The Nord Stream, also known as the Baltic Sea Pipeline, is a system of underwater gas pipelines that run from Russia to Germany. The first two strands of the pipeline (Nord Stream 1) were built in November 2011 and run from Vyborg to Lubmin near Greifswald.
The subsequent, similar Nord Stream 2 project also consists of two tubes and runs roughly parallel in terms of geography. The laying work on the first strand was completed on June 4, 2021. The Nord Stream 2 pipeline is to transport 55 billion cubic meters of natural gas per year from Russia to Mecklenburg-Western Pomerania through the Baltic Sea.
Nord Stream 1 is owned and operated by Nord Stream AG, whose shares are owned by Gazprom (51%), E.ON (now Uniper), Wintershall (both Germany), Gasunie, OMV (Austria) and Engie (France; previously GDF SUEZ SA). Nord Stream 2 is owned by Nord Stream 2 AG, which is wholly owned by the Russian Gazprom group.
Inefficient and unecological
However, according to the German Institute for Economic Research, an additional line to secure the natural gas supply in Germany and Europe is unnecessary and economically unprofitable. There is no short-term or long-term coverage gap for gas. The existing gas infrastructure covers current and future needs.
Rather, Nord Stream 2 threatens to start dangerous lock-in effects that will delay the expansion of renewable energies. Gas as a climate-friendly bridging technology is a myth. The opposite is the case. Due to the methane emissions during extraction, transport and use, natural gas is a climate killer, just like coal. Natural gas consists of almost 100% methane (CH4), which is a potent and aggressive greenhouse gas with a global warming potential that is more than 100 times stronger than that of CO2. If the entire life cycle emissions are taken into account, the carbon footprint at high leakage rates during extraction or transport is roughly the same as that of coal. Considering the already advanced accumulation of greenhouse gases in the atmosphere, the expansion of new gas infrastructure can, in the worst case, accelerate the reaching of tipping points in the climate system, which clearly contradicts the EU’s climate targets. The obligations from the 2015 Paris Climate Agreement clearly mean that no fossil fuel infrastructure – and therefore no natural gas infrastructure either – may be built. We have to get out of fossil fuels by 2050 at the latest, but the new gas terminal will not be ready until 2025 at the earliest. That will never pay for itself. Instead of investing billions of euros into backwards-looking technology, Germany should finance sustainable and environmentally friendly projects.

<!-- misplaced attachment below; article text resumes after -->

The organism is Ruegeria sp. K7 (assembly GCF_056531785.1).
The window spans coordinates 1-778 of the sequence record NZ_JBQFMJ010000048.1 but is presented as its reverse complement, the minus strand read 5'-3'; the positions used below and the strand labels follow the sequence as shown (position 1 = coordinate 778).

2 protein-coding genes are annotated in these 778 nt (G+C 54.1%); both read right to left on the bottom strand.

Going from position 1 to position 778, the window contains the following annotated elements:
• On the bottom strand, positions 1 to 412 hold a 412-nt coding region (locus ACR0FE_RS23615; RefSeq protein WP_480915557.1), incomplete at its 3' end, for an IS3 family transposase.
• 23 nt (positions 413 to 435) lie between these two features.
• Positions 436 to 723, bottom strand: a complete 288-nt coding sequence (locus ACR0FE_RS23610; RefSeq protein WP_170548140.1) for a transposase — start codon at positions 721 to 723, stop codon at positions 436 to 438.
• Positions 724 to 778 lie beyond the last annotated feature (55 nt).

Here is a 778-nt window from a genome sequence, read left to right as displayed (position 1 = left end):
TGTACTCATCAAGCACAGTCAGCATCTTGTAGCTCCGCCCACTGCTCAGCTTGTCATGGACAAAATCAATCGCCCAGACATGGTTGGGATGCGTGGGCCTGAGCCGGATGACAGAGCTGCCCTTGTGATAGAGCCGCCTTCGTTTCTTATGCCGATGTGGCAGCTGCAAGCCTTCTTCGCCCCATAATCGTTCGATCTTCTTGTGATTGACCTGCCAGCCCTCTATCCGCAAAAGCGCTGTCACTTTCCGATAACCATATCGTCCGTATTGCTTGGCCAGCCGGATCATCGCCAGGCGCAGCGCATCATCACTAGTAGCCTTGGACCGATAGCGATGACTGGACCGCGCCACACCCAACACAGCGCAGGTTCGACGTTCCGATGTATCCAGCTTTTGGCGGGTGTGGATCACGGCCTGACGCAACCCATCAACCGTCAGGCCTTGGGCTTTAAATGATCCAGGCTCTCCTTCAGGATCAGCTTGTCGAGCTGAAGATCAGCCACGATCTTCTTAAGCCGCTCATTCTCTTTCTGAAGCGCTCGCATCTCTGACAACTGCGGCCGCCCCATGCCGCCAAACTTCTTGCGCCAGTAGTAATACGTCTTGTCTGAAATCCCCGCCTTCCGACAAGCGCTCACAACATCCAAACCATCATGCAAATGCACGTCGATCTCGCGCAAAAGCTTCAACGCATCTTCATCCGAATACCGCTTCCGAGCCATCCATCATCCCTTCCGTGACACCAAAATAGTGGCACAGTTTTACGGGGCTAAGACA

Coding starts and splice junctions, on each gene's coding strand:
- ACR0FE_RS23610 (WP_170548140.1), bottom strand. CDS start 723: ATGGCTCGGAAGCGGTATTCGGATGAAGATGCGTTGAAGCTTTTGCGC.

Great damage to marine ecosystems
Nature conservation organizations in Europe are concerned – if the project is implemented, Germany will no longer be able to achieve the goals set in the 2015 Paris Climate Agreement. Germany’s broken commitments will have disastrous consequences for the environment and the first signs of it are already being felt.
The problem of contamination by leakage was already known from the first Nord Stream project. Even then, the fire brigade had to clean beaches from black poisonous grease. At the moment, Nord Stream 2 appears to have hoped to cover up similar incidents. According to the state environment ministry, the pipeline builder had found irregularities in a dredger that could lead to grease contamination. This was not reported to the responsible authorities but concealed. In addition, highly toxic chemicals are being used in the construction of the pipeline, which are harmful to human and marine animal health.